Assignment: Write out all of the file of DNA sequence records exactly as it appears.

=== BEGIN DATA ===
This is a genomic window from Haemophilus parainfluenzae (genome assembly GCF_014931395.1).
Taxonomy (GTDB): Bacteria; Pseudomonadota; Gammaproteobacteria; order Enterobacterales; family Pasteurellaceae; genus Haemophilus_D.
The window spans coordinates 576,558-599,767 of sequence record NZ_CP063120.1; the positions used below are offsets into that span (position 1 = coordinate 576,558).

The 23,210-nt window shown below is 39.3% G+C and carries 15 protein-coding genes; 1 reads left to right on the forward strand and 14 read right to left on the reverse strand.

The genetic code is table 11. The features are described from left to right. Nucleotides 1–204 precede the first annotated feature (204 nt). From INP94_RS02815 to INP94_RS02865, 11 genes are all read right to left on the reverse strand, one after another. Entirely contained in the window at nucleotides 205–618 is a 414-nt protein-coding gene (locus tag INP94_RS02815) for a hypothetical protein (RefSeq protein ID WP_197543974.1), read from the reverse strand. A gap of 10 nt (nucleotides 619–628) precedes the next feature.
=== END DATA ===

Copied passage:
This is a genomic window from Haemophilus parainfluenzae (genome assembly GCF_014931395.1).
Taxonomy (GTDB): Bacteria; Pseudomonadota; Gammaproteobacteria; order Enterobacterales; family Pasteurellaceae; genus Haemophilus_D.
The window spans coordinates 576,558-599,767 of sequence record NZ_CP063120.1; the positions used below are offsets into that span (position 1 = coordinate 576,558).

The 23,210-nt window shown below is 39.3% G+C and carries 15 protein-coding genes; 1 reads left to right on the forward strand and 14 read right to left on the reverse strand.

The genetic code is table 11. The features are described from left to right. Nucleotides 1–204 precede the first annotated feature (204 nt). From INP94_RS02815 to INP94_RS02865, 11 genes are all read right to left on the reverse strand, one after another. Entirely contained in the window at nucleotides 205–618 is a 414-nt protein-coding gene (locus tag INP94_RS02815) for a hypothetical protein (RefSeq protein ID WP_197543974.1), read from the reverse strand. A gap of 10 nt (nucleotides 619–628) precedes the next feature.